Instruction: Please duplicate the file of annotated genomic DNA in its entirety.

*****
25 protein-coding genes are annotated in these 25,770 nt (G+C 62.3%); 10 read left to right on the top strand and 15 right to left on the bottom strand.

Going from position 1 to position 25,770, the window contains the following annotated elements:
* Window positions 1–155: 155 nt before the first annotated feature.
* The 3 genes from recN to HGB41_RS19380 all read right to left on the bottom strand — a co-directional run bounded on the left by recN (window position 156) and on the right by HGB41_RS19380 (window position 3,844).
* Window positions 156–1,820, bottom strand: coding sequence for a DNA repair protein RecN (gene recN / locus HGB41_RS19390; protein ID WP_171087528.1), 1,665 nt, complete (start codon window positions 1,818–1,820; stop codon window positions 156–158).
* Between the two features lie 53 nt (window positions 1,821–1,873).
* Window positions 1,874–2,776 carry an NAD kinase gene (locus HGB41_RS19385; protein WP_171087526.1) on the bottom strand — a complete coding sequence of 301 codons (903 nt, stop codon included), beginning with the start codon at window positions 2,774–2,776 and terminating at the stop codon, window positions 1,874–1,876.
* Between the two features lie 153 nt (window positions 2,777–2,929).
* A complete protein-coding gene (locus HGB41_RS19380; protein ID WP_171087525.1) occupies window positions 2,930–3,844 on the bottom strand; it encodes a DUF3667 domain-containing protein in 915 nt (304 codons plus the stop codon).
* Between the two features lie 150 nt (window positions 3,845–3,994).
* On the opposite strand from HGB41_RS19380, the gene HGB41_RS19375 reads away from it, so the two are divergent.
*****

25 protein-coding genes are annotated in these 25,770 nt (G+C 62.3%); 10 read left to right on the top strand and 15 right to left on the bottom strand.

Going from position 1 to position 25,770, the window contains the following annotated elements:
* Window positions 1–155: 155 nt before the first annotated feature.
* The 3 genes from recN to HGB41_RS19380 all read right to left on the bottom strand — a co-directional run bounded on the left by recN (window position 156) and on the right by HGB41_RS19380 (window position 3,844).
* Window positions 156–1,820, bottom strand: coding sequence for a DNA repair protein RecN (gene recN / locus HGB41_RS19390; protein ID WP_171087528.1), 1,665 nt, complete (start codon window positions 1,818–1,820; stop codon window positions 156–158).
* Between the two features lie 53 nt (window positions 1,821–1,873).
* Window positions 1,874–2,776 carry an NAD kinase gene (locus HGB41_RS19385; protein WP_171087526.1) on the bottom strand — a complete coding sequence of 301 codons (903 nt, stop codon included), beginning with the start codon at window positions 2,774–2,776 and terminating at the stop codon, window positions 1,874–1,876.
* Between the two features lie 153 nt (window positions 2,777–2,929).
* A complete protein-coding gene (locus HGB41_RS19380; protein ID WP_171087525.1) occupies window positions 2,930–3,844 on the bottom strand; it encodes a DUF3667 domain-containing protein in 915 nt (304 codons plus the stop codon).
* Between the two features lie 150 nt (window positions 3,845–3,994).
* On the opposite strand from HGB41_RS19380, the gene HGB41_RS19375 reads away from it, so the two are divergent.